There are certain positions embraced by large numbers of our citizens that I don’t understand – literally, “don’t get”; perhaps foremost among them is the visceral desire so many of our people have to keep immigrants out of our country. The President is obviously currently in the process of inciting a frenzy amongst his supporters about the “caravan” of Hondurans now making their way north from their country through Mexico.
Putting aside the fact that the President is blatantly lying about these desperate people – such as calling their progress north an “invasion” (2000 penniless, malnourished, exhausted, unarmed people — including children — over 1000 miles away is hardly a challenge for the most wealthy and armed 300+ million people on earth), while indicating that the caravan was organized and/or encouraged by the Democrats and includes “Middle Easterners” (presumably terrorists) – so as to prey upon his supporters’ fear and intense dislike of Hispanic immigrants for his own political gains, it cannot be ignored that although the President exploits these feelings, he didn’t create them; a significant segment of our populace obviously does feel a deep antipathy toward non-white, non-English-speaking immigrants.
In an economy in which just about everyone that wants a job has one, it’s hard to ascribe these citizens’ abhorrence to fear of job loss. Perhaps some of it arises from no more than a wary discomfort with what is different. Perhaps some arises from the notion that immigrants are a drain on our public finances. (Acknowledging that there are distinctions that should perhaps be taken into account, I have seen any number of economists opine that immigration is an overall a net economic plus for us.) Since the vast majority of the President’s supporters and virtually all of those that form the backdrop of his rallies are of European Christian descent, it’s hard not to attribute the hostility of some (NOT all) to racial and/or religious bias.
As these struggling people continue their extremely arduous and dangerous journey north, the irony of the anxiety being felt by some of our citizens isn’t merely an “800 pound gorilla” … it’s King Kong. I see little difference between the struggle those in the caravan are currently enduring to escape intolerable conditions in their own country to seek a better life in our country from that of the European emigres who left intolerable conditions in their countries to come here a couple of centuries ago. Whether they braved a terribly dangerous journey to cross the sea to an extremely harsh environment because of religious persecution, famine, or otherwise, they came here, as the Hondurans currently intend, because they saw it as their only way to a better life. The vast majority of them arrived here with no more than those in the caravan carry today. Those of English, French, German, Russian, Irish, Polish, Scandinavian, Italian, Spanish, and other descent certainly must have considered the languages, customs, faiths, and skin tones (between northern and southern Europe) of the others strange and perhaps threatening. They got over it.
I absolutely agree that those that immigrate here should make every effort to assimilate and contribute – for their good as well as ours. That said, while we need immigration laws, they should be tolerant ones.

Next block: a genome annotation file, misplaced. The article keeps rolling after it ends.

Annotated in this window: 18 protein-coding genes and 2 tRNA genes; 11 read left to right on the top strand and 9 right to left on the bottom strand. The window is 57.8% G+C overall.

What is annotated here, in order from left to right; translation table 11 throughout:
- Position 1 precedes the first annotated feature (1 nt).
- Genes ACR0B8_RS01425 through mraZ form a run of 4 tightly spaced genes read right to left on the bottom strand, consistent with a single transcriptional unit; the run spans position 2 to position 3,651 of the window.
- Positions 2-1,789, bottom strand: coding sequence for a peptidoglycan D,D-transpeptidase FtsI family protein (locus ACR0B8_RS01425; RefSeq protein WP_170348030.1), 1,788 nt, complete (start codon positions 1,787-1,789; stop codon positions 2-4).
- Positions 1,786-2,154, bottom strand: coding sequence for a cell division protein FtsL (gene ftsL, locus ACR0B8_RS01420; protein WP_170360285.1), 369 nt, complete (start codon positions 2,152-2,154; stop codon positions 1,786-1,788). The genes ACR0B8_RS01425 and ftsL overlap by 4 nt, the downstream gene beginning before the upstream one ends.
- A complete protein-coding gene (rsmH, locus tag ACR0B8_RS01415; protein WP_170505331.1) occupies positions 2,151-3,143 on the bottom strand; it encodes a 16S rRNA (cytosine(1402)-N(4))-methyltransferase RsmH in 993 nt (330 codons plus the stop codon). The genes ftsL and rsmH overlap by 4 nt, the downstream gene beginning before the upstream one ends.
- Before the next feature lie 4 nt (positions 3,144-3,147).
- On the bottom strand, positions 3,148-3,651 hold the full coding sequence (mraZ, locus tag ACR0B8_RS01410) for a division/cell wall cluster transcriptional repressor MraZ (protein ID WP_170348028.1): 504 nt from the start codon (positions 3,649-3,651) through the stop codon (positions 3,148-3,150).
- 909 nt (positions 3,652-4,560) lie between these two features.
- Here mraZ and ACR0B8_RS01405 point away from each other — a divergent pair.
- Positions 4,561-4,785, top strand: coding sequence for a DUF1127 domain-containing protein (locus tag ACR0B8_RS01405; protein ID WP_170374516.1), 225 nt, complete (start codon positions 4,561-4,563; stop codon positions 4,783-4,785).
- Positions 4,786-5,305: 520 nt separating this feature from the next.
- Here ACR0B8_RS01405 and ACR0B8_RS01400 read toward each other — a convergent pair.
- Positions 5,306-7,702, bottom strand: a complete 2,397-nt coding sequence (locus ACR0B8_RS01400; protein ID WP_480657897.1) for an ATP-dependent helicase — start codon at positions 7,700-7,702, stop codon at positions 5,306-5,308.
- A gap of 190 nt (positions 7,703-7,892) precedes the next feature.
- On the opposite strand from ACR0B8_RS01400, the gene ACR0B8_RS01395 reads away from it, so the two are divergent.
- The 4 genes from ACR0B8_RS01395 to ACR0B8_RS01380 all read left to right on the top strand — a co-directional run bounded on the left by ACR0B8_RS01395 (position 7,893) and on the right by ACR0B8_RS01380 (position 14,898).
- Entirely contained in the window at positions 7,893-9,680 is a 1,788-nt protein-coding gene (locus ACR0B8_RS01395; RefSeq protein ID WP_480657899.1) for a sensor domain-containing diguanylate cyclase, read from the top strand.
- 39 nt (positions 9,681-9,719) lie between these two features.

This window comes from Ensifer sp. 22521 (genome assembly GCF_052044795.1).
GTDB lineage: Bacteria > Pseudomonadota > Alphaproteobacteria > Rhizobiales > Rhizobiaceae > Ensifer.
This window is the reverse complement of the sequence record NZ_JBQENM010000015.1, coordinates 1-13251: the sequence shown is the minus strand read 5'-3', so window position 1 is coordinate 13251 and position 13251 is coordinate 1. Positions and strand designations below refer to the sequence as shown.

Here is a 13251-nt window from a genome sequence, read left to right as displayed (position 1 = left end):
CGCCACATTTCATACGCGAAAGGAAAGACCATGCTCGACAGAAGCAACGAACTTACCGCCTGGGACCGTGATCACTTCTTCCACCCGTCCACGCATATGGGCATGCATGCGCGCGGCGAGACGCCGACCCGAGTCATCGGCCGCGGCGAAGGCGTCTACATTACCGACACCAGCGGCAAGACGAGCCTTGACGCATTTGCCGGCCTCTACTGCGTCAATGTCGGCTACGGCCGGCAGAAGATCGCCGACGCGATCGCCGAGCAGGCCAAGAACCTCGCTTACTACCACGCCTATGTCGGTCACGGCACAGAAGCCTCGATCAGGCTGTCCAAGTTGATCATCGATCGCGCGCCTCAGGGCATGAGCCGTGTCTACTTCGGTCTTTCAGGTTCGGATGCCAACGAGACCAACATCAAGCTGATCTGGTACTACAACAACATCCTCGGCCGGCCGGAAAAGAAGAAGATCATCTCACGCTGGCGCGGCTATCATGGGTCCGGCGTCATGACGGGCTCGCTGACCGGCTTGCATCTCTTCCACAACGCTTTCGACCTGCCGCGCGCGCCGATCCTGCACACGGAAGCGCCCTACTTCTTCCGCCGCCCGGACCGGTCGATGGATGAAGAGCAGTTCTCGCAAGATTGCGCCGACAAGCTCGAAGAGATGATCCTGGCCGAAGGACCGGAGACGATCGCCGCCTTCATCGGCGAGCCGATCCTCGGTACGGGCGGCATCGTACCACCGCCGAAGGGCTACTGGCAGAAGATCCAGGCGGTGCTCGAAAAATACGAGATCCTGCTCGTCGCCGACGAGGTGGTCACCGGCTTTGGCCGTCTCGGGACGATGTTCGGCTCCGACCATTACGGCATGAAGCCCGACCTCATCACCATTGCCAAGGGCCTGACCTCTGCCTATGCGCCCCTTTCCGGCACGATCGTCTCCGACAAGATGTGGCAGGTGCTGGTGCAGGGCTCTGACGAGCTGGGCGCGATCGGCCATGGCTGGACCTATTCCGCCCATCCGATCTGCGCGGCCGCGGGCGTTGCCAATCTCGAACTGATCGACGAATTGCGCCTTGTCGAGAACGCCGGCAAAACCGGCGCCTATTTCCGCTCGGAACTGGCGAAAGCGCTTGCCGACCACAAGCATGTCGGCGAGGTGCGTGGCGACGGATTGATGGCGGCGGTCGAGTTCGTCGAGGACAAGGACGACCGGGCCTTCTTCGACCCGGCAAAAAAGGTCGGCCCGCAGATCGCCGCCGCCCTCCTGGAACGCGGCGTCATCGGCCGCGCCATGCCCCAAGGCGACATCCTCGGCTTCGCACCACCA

There is a dominant American DNA strand, the strand that actually made this country great: that without regard to ethnicity, gender, religion or other particulars that distinguish us from one another, our forebears that chose to make the journey here carried the same gene in their psyches — the courage to risk everything for the promise of a better life. These Hondurans possess the same DNA strand. Whether they ever reach and/or are admitted to our country, they already are, in the most fundamental way, citizens of the United States …
2 thoughts on “On the Caravan”
Jim, I couldn’t agree more. One historical theory is that immigrants to the US were the best, bravest, and brightest from the countries they came from and that it was an huge negative on the countries they came from as it left, well, the not best and brightest in those countries (See, for example, Ireland after the 1840s diaspora). To me, it’s awfully brave to march 1,500 miles to an uncertain future.
I really like your point that unemployment is 3.7%. You have to not want to work to not have a job. 5,000, 7,000, however many are coming are not taking anybody’s job. They are seeing The Shining City on the Hill, and want a better life for themselves and their family. Let’s embrace them with open arms.
Unfortunately, this anti-immigrant bent in the country is an ongoing fear in the country. The Know Nothings in the 1840s were virulently anti-immigrant. The draft riots in New York were both anti-freed slaves and anti-immigrant. (See The Gangs of New York. Daniel Day Lewis at his best.). The restrictive immigration policies post WWI are another example. I don’t get it, but it repeats.
Thanks for the note. I’ve yet to see anybody in the media allude to the Know-Nothings in relation to Trump’s supporters — but they seem to aggressively wish to deny reality because they like the fiction he spins. The times seem, if possible, to be getting scarier.